Clarrissa Borman*, one of the managers at China Multiplex, says most Chinese immigrants at the centre speak very little or no English at all. This makes Chinese shop owners vulnerable in the sense that they do not have direct communication with their clients and have to leave negotiations in the hands of their shop assistants. Chinese shop assistants also manage the stock, help communicate with the drivers of delivery trucks and ensure that the shop owners get what they want.

According to Borman, Chinese shop owners have very little control over what goes on in their store because of the language barrier. Shop owners do not approach customers, do not market their goods using sales tactics or even interact with customers. They do however step in when it is time to pay for the purchase.

Pricing practices

The one aspect that Chinese shop owners manage tightly is finances, Borman says.  They solely manage the till, step in with price negotiations and the costs for stock deliveries.

“The word price they understand very well. They have two prices, single purchase prices and stock prices.” A single purchase price is the price if one item is bought and the stock price is what they charge when customers buy in bulk.

Regular customers are also given discounts and some stores work on a card roster system to manage discounts given. The more times a customer comes to the store, the more discounts they are eligible for.

Doreen Maseko is one of Madala’s loyal customers. As soon as she walks into his store, he smiles and waves frantically. He starts shouting Sisi at Maseko and calls Kondowe to stop mopping the toy aisle and help with the sale. Maseko asks for a chair from Kondowe and starts pointing at the bags on display she would like to see.  Maseko buys handbags at Madala’s shop and re-sells them at higher prices to her clients. She is a regular customer and, whenever she stocks up on her handbags, she presents a card to Madala at the till and on her fifth purchase she will be eligible for a free handbag.

Borman says the language barrier between Chinese shop owners and South African customers has resulted in multicultural business negotiation. Borman says shop assistants, mall security and neighbouring shop assistants are sometimes required to step in to translate and help shop owners to make a sale. Many foreign nationals are not proficient in South African languages and mall security usually has to help whenever an Nguni-speaking customer communicates with shop owners.


Kondowe considers herself lucky to be Ndebele. This means she does not need much help from mall security guards when dealing with Nguni-speaking customers as Ndebele is similar to isiZulu. Kondowe says she can understand a lot of South African languages because she rents a room in Soweto with her sister.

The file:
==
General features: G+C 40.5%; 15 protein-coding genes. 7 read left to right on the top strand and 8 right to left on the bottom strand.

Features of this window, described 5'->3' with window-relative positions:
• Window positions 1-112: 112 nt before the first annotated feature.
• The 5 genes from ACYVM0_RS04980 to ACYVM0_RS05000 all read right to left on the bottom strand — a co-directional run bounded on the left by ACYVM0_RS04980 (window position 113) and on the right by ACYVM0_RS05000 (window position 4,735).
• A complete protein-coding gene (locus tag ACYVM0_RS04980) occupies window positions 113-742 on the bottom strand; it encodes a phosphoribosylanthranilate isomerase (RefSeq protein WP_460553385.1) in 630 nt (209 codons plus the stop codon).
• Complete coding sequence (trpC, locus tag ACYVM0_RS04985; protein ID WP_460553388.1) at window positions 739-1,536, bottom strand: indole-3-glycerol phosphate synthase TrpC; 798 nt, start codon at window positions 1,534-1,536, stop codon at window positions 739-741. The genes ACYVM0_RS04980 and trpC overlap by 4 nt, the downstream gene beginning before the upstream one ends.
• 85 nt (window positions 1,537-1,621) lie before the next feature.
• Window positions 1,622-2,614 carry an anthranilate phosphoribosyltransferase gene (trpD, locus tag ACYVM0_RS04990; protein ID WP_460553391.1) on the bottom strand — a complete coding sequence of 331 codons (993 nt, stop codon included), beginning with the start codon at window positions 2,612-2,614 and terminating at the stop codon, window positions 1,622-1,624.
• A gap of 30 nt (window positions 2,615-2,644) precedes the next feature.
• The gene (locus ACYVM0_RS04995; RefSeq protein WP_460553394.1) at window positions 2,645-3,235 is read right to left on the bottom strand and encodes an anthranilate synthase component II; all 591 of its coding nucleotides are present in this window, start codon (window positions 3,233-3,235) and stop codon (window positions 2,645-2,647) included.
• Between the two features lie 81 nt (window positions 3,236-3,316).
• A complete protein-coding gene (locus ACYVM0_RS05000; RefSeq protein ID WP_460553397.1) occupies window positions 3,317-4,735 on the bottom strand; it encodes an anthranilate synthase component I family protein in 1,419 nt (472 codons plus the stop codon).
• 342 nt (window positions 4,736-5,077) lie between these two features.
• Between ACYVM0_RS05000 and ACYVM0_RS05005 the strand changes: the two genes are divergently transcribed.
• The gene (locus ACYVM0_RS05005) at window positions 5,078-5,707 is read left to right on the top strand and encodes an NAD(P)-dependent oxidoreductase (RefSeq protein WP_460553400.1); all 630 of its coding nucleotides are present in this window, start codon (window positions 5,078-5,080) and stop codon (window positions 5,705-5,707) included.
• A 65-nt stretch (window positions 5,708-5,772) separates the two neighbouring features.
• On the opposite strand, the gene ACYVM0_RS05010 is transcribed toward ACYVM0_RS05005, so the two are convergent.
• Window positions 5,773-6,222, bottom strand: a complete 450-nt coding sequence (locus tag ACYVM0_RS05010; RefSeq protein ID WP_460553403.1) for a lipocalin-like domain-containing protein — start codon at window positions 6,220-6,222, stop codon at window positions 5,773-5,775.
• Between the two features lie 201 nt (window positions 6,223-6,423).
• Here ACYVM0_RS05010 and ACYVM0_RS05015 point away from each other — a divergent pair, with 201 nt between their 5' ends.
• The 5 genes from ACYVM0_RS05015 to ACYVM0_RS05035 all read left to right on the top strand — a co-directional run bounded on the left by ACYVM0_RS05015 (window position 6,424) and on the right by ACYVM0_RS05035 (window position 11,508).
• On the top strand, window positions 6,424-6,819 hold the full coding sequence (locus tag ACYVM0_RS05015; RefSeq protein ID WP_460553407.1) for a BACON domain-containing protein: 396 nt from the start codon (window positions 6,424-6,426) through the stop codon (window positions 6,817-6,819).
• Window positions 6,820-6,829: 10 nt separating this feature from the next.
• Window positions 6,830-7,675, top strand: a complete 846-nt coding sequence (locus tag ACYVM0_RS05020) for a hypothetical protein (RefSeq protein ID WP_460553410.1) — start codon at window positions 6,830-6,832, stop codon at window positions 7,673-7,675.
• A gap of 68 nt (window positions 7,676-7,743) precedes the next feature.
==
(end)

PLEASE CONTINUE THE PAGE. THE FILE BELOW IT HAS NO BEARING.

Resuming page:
“Some of the people I stay with are Sotho, Tswana and Zulu so I have learnt to pick up the things they say.”

Kondowe has a diploma in management of business from Tourword College in Zimbabwe, and she says her qualification helps her run Madala’s business. She assists in managing the stock, customer relations and sales.

Poor working conditions

While Chinese traders believe they have a good relationship with their African employees, the tale is sometimes different for their employees. One female Malawian shop assistant says: “Working with the Chinese traders we have [a] language barrier; the communication is based on simple words in broken English. I was working in another Chinese shop before this one but because of strict rules from my boss [no days off] I resigned. If you miss a working day, you are not paid.”

The shop assistant says, because of the arrival of Chinese traders in South Africa and the large numbers of China malls in the city, the job market is better than in her home country. “I found an opportunity with the arrival of Chinese traders.”

“When you work for the Chinese, some things they don’t understand. Like public holidays, how can you explain that?”

Kondowe works seven days a week and, because of the language barrier, she does not know how to ask for days off. “When you work for the Chinese, some things they don’t understand. Like public holidays, how can you explain that?”

Communication techniques

Kondowe and Madala have invented their own language to communicate with each other.  Kondowe says the language consists of a system of gestures, a mixture of languages and sometimes re-enactments to communicate.

“[We communicate] with a little bit of Chinese language, looka looka [to look, or check], and sign language. Sometimes if he doesn’t understand, I show him pictures or draw things customers want.”When customers bring toys or damaged bags back, Kondowe finds out why and tries to explain the damage to Madala. She is not allowed to touch the till and needs permission from Madala to approve an exchange or return.

When customers do complain about a purchase, Kondowe says Madala shows them the “no refund” sign.